When Linux was in its infancy, hardware support was one of the biggest issues for the open source operating system. Good drivers for everything from video, audio, network cards, human interface devices, and the like had to be reverse engineered and written from scratch by hackers. Broader support these days by major PC hardware and peripheral manufactures has made the Linux hardware compatibility more widespread, but no one's claming "mission accomplished" on this yet.
Instalinux.com is a handy Web site from which users can create customized installation images for a handful of different Linux distributions.
The hard-disk recorder (HDR) is the central component of the modern digital audio studio. The most basic feature of a high-quality HDR is the capability to record and play multitrack/multichannel digital audio at various sampling rates. However, with the addition of software amenities such as non-linear and non-contiguous editing operations, support for a variety of soundfile formats, and audio digital signal processing via plugins or built-in modules the HDR is no longer simply a more or less sophisticated record/playback device.
Last week we learned all about Soekris hardware and what you need to make it go. Today we'll hook it up and take it for a spin, and then install Pyramid Linux.
Pyramid Linux is Ubuntu-based. It's a free download from the good folks at Metrix, available either as a source tarball or image file. Installed, it occupies about 48 megabytes. Inside that scrawny little Linux are a large number of goodies:
The next version of the Palm operating system will be based on Linux, as Access attempts to keep the pioneering software alive.
Recently I wanted to make sure I had enough space to back up my home digital videos and pictures, so I purchased a new hard drive to add to my home Linux server. I moved all the files I wanted to save onto a single hard drive and repartitioned the old hard drive so I could upgrade to a newer version of Linux. After going through the process of reinstalling the operating system, I mounted the backup hard drive and discovered that it was empty. I had some how mixed up the hard drive I used to back up all the data with a hard drive that I wanted to wipe.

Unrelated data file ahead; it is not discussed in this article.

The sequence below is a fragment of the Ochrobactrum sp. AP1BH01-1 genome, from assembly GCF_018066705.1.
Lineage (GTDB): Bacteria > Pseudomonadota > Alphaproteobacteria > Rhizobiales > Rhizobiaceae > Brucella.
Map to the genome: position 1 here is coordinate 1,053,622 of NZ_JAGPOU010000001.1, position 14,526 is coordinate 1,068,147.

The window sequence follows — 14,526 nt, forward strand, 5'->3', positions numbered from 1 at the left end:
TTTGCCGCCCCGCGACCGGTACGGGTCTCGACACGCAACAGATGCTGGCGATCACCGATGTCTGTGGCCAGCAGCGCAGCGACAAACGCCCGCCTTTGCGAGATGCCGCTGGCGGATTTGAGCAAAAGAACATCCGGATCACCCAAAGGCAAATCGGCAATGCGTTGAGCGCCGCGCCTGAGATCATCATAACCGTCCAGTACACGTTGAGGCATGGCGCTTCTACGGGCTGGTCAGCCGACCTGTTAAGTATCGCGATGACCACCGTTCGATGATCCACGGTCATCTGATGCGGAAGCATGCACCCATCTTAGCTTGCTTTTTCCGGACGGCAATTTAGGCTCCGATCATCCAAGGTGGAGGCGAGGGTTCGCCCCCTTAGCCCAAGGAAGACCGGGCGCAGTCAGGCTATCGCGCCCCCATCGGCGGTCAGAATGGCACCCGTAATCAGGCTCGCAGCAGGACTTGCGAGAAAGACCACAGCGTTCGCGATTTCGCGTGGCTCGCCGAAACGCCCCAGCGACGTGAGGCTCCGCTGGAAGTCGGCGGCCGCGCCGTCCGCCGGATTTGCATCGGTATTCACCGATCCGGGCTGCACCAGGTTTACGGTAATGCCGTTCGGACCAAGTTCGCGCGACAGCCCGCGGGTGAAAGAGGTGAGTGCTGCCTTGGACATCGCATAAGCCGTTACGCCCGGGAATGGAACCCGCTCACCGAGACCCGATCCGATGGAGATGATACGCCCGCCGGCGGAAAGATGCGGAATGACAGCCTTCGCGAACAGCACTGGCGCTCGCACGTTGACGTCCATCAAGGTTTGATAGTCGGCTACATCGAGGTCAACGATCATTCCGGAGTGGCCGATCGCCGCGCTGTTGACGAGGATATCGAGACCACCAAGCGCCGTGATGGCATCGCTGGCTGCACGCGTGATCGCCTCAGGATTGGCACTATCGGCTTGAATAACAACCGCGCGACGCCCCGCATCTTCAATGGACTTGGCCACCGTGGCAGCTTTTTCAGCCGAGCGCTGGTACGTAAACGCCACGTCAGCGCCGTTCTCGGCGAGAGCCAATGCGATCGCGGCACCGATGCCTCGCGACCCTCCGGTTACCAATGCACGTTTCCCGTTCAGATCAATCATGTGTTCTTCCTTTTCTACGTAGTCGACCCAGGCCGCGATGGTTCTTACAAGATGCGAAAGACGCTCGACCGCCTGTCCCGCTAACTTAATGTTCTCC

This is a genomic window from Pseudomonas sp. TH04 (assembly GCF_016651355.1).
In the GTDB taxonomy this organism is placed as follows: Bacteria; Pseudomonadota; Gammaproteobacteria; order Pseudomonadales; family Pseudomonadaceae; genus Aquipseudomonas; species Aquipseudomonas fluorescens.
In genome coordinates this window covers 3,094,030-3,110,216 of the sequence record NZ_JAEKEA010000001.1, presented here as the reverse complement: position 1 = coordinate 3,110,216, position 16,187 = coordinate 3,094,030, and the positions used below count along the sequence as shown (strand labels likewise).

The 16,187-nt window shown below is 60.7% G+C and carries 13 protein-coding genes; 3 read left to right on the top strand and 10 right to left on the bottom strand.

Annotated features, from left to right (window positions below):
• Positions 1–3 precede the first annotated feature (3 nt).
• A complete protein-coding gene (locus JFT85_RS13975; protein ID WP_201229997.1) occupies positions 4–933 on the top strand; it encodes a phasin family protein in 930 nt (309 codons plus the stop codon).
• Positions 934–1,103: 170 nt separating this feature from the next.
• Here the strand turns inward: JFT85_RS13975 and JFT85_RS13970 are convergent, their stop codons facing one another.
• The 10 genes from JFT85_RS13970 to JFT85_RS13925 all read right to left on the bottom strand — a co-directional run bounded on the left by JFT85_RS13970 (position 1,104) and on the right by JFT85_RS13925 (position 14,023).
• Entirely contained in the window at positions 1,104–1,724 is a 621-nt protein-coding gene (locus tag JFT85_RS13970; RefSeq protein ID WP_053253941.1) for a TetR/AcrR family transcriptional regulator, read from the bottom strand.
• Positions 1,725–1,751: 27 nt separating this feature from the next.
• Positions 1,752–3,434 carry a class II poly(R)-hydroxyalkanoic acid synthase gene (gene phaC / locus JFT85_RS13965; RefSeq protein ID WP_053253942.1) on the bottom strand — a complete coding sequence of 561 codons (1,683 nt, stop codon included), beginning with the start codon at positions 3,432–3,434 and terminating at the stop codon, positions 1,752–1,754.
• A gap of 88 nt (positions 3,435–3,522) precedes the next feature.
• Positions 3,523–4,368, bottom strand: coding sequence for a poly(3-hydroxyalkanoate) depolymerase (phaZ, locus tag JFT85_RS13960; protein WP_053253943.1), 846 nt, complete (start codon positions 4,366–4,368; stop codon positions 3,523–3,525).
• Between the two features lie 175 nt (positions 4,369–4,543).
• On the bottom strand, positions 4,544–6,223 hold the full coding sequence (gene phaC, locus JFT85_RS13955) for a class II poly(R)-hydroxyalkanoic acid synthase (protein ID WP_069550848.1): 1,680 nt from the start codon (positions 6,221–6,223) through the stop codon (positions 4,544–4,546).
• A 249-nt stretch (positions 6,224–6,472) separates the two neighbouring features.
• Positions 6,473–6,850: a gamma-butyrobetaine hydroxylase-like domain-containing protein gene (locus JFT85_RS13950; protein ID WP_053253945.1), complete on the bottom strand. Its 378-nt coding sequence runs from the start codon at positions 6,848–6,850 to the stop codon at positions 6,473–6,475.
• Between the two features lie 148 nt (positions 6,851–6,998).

I've mentioned Soekris single-board computers (SBC) many a time as great choices for routers, firewalls, and wireless access points. They're small, quiet, low-power, and sturdy. So here at long last is a howto that attempts to answer your hardware questions, and then we'll get into building a sturdy firewall using Pyramid Linux.
Just a decade ago, not many people were aware of the revolution coming along their way. Ordinary people were thrilled with the new features that Microsoft Windows 95 provided and Linux was still the choice of geeks. Fast forward 10 years: Even ordinary people carry extraordinary piece of hardware with them.
If you're wondering what has happened to Ethereal, one of the most popular packet sniffing tools on the planet, it's probably because you're visiting Ethereal.com. Though development on Ethereal may be dead, development on its forked successor Wireshark is alive, well and perhaps more focused than ever before.
A friend of mine is the IT manager for a medium-sized wholesale distribution business. One afternoon in early August, a hard disk drive in one of his employer's servers started to show signs that it was dying. That hard drive contained the company's (proprietary) credit card processing software, which was chosen specifically to integrate with the company's (proprietary) inventory control and accounting software package.